Last year, lab staffers created a new vaccine that researchers hope will help eradicate foot-and-mouth disease in livestock worldwide. The first advancement in foot-and-mouth research in 50 years, the vaccine makes it possible for farmers to tell vaccinated and unvaccinated cows apart, which allows them to select out infected animals rather than euthanizing the entire herd.

Fittingly, Dr. Barrett is himself the son of a cattle farmer, having been raised on a ranch in Oklahoma.

While attending Oklahoma State, Dr. Barrett received a scholarship to join the U.S. Air Force, he said. From there he went to serve on active duty and in the Air Force Reserve as a public health officer , retiring with the rank of colonel.

While on active duty, he served in the office of the Surgeon General, where he assisted in developing the food security program currently in use by the Department of Defense. The FDA adopted this food security model and awarded him an FDA Directors Award.

While he initially set out to be a veterinarian on his family farm, Dr. Barrett is happy he ended up at the lab, where he feels a personal connection with the work he’s doing.

“This job is important to me,” he said. “It’s not just because it’s food safety and protecting our nation’s food supply … I grew up on a cattle farm.

“When I first got the phone call [to work on Plum Island] it was an honor.”

cmurray@timesreview.com

09/06/13 10:00am
CYNDI MURRAY PHOTO | Wild geese can be seen walking throughout Plum Island, including outside the administration building, where the U.S. Department of Agriculture's Animal Disease Center research takes place.

CYNDI MURRAY PHOTO | Wild geese can be seen walking throughout Plum Island, including outside the administration building, where the U.S. Department of Agriculture’s Animal Disease Center research takes place.

Reporters were given a rare behind-the-scenes tour of Plum Island Aug. 28. Check out some of the photos from the island below and read about the ‘mayor’ of the island here.

08/30/13 1:00pm
08/30/2013 1:00 PM

CYNDI MURRAY PHOTO | The federal government is pushing forward with plans to move the research facility on Plum Island to Kansas State University.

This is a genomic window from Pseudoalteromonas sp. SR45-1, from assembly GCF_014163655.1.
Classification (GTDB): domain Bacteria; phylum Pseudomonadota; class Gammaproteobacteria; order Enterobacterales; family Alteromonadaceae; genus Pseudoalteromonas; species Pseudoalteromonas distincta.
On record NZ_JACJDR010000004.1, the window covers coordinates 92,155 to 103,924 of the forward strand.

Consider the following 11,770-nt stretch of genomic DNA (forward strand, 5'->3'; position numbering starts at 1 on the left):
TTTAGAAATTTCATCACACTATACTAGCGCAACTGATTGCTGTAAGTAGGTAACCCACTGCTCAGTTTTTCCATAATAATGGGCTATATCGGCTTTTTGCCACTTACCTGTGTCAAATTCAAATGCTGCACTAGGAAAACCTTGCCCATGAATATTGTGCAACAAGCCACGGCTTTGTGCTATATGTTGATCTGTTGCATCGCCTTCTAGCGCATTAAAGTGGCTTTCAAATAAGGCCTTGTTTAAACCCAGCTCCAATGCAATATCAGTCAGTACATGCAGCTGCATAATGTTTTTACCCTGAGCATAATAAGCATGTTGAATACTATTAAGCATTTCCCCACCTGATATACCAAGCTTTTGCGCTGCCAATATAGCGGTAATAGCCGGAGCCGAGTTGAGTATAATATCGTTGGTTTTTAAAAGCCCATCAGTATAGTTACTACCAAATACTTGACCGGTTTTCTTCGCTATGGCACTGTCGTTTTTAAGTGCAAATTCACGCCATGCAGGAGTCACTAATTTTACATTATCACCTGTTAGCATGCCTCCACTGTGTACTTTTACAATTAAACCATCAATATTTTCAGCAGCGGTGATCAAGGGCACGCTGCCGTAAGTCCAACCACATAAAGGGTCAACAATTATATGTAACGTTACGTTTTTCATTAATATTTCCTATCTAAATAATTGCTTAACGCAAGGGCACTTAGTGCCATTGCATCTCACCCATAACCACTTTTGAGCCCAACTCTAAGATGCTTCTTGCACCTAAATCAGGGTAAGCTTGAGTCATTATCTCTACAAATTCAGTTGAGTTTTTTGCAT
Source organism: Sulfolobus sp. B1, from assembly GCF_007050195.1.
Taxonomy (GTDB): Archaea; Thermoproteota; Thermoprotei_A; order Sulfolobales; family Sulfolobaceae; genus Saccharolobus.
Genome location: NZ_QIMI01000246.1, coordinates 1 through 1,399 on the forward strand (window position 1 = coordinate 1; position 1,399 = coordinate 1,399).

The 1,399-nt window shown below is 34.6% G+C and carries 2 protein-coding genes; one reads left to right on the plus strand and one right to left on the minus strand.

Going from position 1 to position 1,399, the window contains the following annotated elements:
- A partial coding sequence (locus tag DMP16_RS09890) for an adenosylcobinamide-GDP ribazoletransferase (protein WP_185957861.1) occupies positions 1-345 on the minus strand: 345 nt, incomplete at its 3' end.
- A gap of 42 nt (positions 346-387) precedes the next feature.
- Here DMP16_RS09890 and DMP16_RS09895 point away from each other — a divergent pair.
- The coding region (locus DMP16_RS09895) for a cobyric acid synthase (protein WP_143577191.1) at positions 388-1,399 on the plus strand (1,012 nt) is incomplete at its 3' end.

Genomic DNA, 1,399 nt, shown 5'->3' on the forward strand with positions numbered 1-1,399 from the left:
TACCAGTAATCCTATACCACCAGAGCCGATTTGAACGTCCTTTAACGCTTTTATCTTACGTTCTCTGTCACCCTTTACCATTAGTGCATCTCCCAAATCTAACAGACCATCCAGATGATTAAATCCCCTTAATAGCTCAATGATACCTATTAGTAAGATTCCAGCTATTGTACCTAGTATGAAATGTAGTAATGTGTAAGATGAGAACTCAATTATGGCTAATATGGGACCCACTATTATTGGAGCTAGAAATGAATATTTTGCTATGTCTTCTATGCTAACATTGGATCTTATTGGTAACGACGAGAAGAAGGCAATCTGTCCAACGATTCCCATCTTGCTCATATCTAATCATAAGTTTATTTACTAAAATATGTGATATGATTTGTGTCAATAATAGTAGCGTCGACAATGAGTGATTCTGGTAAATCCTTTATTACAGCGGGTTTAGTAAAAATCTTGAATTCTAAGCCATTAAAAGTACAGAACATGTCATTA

The federal government is pushing forward with plans to auction Plum Island to the highest bidder, despite repeated concerns raised by lawmakers and environmental groups that there is not enough information to support the sale.

The General Services Administration and Department of Homeland Security issued its “record of decision” last Thursday night. The recommendation is one of the last steps before the property is put to auction.

The agencies hope to close the research laboratory at Plum Island and use the profits from the island’s sale to cover the cost of constructing a new, $1.1 billion animal disease research laboratory in Manhattan, Kan. A facility at Kansas State University is necessary in order to study zoonotic diseases — illnesses that can be transferred from animals to people, said Homeland Security spokesman John Verrico.

The existing Plum Island lab does not have the capacity to study those types of diseases, Mr. Verrico said.

Additionally, Homeland Security wants to locate the research facility closer to veterinary schools and livestock, so samples can be received and processed faster, he said.

Meanwhile, elected leaders have taken issue with the the sale and taken steps to prevent development at the land.

Last month, Congressman Tim Bishop (D- Southampton) introduced “Save, don’t sell Plum Island,” a bill designed to overturn the 2008 congressional mandate for the federal government to sell the island.

Meanwhile, Southold Town approved new zoning laws Tuesday that would prevent any significant development of the island.

The record of decision comes two months after the General Services Administration released is final environmental study that suggested up to 500 homes could be built on the island.